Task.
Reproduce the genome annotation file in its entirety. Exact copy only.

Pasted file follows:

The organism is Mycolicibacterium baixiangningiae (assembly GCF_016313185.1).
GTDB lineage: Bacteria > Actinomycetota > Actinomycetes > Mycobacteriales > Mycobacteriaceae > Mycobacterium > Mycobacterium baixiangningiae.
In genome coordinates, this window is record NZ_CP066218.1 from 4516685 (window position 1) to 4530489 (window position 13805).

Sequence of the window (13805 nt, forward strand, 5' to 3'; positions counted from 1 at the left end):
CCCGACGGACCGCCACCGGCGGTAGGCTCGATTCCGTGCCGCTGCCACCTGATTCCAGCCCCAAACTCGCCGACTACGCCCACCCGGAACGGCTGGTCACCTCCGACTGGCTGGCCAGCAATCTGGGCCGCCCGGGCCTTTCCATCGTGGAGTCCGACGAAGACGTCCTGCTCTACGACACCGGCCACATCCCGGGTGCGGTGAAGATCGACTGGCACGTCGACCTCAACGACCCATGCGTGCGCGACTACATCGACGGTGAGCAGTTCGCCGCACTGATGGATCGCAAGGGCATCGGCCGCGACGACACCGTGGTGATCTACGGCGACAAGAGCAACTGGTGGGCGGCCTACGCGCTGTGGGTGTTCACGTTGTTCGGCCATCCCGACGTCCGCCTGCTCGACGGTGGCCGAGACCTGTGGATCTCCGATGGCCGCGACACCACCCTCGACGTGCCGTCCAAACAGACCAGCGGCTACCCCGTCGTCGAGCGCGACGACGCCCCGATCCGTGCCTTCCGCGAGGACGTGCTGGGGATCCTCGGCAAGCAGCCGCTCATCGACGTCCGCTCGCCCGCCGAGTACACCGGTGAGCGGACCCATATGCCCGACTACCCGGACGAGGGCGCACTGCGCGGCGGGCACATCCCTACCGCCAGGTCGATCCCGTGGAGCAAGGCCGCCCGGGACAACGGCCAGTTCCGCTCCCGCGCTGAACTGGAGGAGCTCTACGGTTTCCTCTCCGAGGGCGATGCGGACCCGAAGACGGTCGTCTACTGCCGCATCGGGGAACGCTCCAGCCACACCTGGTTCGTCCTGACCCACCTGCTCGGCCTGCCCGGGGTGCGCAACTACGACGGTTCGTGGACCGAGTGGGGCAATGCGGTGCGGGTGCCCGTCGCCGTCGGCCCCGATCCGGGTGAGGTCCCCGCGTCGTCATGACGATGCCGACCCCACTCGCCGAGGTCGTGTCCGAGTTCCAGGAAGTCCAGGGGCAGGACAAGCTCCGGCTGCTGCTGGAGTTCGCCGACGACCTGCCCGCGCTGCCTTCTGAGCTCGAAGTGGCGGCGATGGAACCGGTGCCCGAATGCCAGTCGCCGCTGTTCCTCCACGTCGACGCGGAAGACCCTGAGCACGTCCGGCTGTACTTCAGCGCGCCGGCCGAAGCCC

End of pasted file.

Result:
The organism is Mycolicibacterium baixiangningiae (assembly GCF_016313185.1).
GTDB lineage: Bacteria > Actinomycetota > Actinomycetes > Mycobacteriales > Mycobacteriaceae > Mycobacterium > Mycobacterium baixiangningiae.
In genome coordinates, this window is record NZ_CP066218.1 from 4516685 (window position 1) to 4530489 (window position 13805).

Sequence of the window (13805 nt, forward strand, 5' to 3'; positions counted from 1 at the left end):
CCCGACGGACCGCCACCGGCGGTAGGCTCGATTCCGTGCCGCTGCCACCTGATTCCAGCCCCAAACTCGCCGACTACGCCCACCCGGAACGGCTGGTCACCTCCGACTGGCTGGCCAGCAATCTGGGCCGCCCGGGCCTTTCCATCGTGGAGTCCGACGAAGACGTCCTGCTCTACGACACCGGCCACATCCCGGGTGCGGTGAAGATCGACTGGCACGTCGACCTCAACGACCCATGCGTGCGCGACTACATCGACGGTGAGCAGTTCGCCGCACTGATGGATCGCAAGGGCATCGGCCGCGACGACACCGTGGTGATCTACGGCGACAAGAGCAACTGGTGGGCGGCCTACGCGCTGTGGGTGTTCACGTTGTTCGGCCATCCCGACGTCCGCCTGCTCGACGGTGGCCGAGACCTGTGGATCTCCGATGGCCGCGACACCACCCTCGACGTGCCGTCCAAACAGACCAGCGGCTACCCCGTCGTCGAGCGCGACGACGCCCCGATCCGTGCCTTCCGCGAGGACGTGCTGGGGATCCTCGGCAAGCAGCCGCTCATCGACGTCCGCTCGCCCGCCGAGTACACCGGTGAGCGGACCCATATGCCCGACTACCCGGACGAGGGCGCACTGCGCGGCGGGCACATCCCTACCGCCAGGTCGATCCCGTGGAGCAAGGCCGCCCGGGACAACGGCCAGTTCCGCTCCCGCGCTGAACTGGAGGAGCTCTACGGTTTCCTCTCCGAGGGCGATGCGGACCCGAAGACGGTCGTCTACTGCCGCATCGGGGAACGCTCCAGCCACACCTGGTTCGTCCTGACCCACCTGCTCGGCCTGCCCGGGGTGCGCAACTACGACGGTTCGTGGACCGAGTGGGGCAATGCGGTGCGGGTGCCCGTCGCCGTCGGCCCCGATCCGGGTGAGGTCCCCGCGTCGTCATGACGATGCCGACCCCACTCGCCGAGGTCGTGTCCGAGTTCCAGGAAGTCCAGGGGCAGGACAAGCTCCGGCTGCTGCTGGAGTTCGCCGACGACCTGCCCGCGCTGCCTTCTGAGCTCGAAGTGGCGGCGATGGAACCGGTGCCCGAATGCCAGTCGCCGCTGTTCCTCCACGTCGACGCGGAAGACCCTGAGCACGTCCGGCTGTACTTCAGCGCGCCGGCCGAAGCCC